INTRODUCTION: The final cleaning afterfabrication of medical devices is becomingmore and more important. Based on thebackground of the 4th amendment of theMedical Device Directive, the validation ofcleaning processes has become moresignificant, so that the notified bodiesincreasingly demand proof of the chemicalcleanliness and absence of particles on productsurfaces. Against this background the NMI hascarried out an industrial joint research projectin cooperation with 22 implant manufacturersfrom Germany and Switzerland with theobjective of a qualitative entire as well asquantitative and therefore objective validation of chemical cleanliness of implant surfaces.
METHODS: Characteristic implant surfaces made from material grades like titanium,stainless steel and CoCrMo were contaminatedwith auxiliaries used in the fabrication andwere subjected to a standardized cleaningprocess. Afterwards the cleaned surfaces werecharacterised with interface- andmicrostructural analysing technologies. Theexaminations were focused on X-rayphotoelectron spectroscopy (XPS) and scanningelectron microscopy (SEM).
RESULTS: The examinations offered thechemical composition and surface structures ofaccepted clean surfaces according to the currentstate of the practice in fabrication of medicalproducts on multiple of common implantmaterials in medical technologies andespecially in implantology. The analyses yield the concentration of everychemical element (except hydrogen andhelium) and the chemical compounds ofresidues on the surface, but also potentialchanges in chemical composition. Furthermorethe structure of the surface of the materialgrades itself was examined.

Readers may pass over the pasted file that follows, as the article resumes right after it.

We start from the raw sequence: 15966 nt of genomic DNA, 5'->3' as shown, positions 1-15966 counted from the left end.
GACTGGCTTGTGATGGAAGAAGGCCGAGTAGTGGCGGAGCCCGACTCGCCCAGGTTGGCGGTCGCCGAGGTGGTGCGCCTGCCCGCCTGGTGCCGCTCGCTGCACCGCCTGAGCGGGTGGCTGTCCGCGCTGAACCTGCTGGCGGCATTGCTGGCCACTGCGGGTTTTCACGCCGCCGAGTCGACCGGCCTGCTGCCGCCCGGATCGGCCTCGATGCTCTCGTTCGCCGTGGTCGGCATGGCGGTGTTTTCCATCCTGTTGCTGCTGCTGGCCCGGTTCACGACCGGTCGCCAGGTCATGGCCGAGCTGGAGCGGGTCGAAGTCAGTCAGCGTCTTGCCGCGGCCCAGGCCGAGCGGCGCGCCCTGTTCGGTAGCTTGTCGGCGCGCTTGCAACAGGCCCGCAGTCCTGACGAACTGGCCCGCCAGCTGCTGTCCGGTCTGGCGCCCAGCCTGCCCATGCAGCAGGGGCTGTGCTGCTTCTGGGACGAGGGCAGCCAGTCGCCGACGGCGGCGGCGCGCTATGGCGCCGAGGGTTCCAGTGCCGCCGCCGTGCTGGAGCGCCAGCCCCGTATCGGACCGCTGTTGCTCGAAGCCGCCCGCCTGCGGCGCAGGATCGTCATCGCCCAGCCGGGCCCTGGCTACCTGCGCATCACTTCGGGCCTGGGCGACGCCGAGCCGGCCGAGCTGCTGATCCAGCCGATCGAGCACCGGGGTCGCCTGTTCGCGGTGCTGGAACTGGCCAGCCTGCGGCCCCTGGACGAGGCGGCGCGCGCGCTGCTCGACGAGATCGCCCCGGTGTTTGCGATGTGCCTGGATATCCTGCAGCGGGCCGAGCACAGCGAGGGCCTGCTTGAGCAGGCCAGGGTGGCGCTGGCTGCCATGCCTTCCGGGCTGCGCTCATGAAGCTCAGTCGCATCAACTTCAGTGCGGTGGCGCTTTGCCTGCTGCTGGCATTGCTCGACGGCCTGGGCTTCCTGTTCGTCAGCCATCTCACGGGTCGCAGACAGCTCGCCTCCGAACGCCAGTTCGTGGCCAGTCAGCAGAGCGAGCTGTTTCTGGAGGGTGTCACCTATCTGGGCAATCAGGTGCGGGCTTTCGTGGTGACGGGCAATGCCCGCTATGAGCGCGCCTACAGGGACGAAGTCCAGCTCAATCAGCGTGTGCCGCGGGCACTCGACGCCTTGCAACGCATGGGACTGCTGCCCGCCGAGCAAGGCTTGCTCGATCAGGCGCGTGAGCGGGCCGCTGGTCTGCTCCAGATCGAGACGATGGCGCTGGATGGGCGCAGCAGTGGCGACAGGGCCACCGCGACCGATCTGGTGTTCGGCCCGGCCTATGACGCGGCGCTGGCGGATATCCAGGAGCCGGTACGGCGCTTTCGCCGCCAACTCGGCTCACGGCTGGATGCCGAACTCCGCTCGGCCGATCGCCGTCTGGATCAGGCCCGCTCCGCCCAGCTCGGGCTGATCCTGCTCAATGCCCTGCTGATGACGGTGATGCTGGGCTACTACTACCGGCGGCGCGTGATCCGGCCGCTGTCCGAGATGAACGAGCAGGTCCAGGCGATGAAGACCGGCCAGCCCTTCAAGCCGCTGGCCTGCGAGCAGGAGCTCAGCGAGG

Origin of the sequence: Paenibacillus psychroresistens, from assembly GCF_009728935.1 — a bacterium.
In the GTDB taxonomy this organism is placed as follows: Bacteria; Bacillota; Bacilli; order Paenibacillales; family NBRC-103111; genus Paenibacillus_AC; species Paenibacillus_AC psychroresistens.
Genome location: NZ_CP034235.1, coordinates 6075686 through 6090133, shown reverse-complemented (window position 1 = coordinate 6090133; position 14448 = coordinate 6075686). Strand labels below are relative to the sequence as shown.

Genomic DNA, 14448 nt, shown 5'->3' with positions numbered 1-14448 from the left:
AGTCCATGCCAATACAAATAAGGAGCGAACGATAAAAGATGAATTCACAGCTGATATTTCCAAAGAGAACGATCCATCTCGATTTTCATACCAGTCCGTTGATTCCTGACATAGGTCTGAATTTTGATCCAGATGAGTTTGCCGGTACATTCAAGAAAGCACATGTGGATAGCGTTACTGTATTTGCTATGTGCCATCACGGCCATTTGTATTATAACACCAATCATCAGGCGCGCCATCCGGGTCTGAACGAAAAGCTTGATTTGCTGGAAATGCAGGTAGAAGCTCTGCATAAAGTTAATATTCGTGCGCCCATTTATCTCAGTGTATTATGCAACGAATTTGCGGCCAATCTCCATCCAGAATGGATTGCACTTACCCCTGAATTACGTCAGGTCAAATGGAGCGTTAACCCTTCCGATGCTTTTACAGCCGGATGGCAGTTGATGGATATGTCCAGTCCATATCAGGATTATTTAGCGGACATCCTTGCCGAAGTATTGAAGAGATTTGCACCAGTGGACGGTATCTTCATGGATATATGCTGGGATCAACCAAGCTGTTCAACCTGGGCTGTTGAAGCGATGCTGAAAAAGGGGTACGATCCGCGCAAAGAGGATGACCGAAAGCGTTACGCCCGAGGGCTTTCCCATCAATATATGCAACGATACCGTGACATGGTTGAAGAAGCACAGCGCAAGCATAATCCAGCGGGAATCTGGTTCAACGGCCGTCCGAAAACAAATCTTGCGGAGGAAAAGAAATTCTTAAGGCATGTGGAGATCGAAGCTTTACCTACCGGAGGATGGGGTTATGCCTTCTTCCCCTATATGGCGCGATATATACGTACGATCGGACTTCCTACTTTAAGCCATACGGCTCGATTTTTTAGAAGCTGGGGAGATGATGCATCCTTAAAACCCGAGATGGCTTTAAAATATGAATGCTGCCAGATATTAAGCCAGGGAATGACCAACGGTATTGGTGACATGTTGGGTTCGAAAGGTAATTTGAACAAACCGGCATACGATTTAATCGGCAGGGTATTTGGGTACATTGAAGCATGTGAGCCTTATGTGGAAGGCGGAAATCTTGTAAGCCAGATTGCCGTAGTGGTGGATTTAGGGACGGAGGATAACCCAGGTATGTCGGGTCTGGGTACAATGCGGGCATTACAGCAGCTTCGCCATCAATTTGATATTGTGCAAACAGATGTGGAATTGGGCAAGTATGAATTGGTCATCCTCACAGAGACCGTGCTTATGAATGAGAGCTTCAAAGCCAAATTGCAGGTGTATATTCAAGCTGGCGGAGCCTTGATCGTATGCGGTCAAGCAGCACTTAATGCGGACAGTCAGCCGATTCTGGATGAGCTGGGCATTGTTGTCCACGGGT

DISCUSSION & CONCLUSIONS: According to the used analysis methods, it hasbeen concluded that residues of the fabricationcould be identified and also quantifiedconcerning their entire complexity. In contrast to other methods like OPA, TOC,GC, IR etc. all chemical elements andcompositions can be detected. In addition theexaminations are carried out directly on thesurface. XPS analysis in contrast avoids typicaluncertainties of elution methods such as thepossible incomplete ablation and, therefore,incomplete analysis of the contaminations. The compiled results are building the basis forthe generation of our XPS standard surfaces.These are used for an objective benchmarkingfor the cleanliness of implant surfaces and alsoother medical products. Hence XPS standardsurfaces by now are suitable within theframework of the approval of medical devicesand quality assurance in fabrication processes.Moreover the use of our analysis methodsprovides information about the material surfaceitself, particularly with regard to theirfunctionality. In comparison to the documentedstructures of new products a benchmarking ofthe functionality of corresponding reprocessedproducts with idem product numbers can be conducted.
REFERENCES: B. Oppermann (2008)Chemische Sauberkeit sicher nachweisen -auch ohne Normen; medizin & technik, 04: 4041.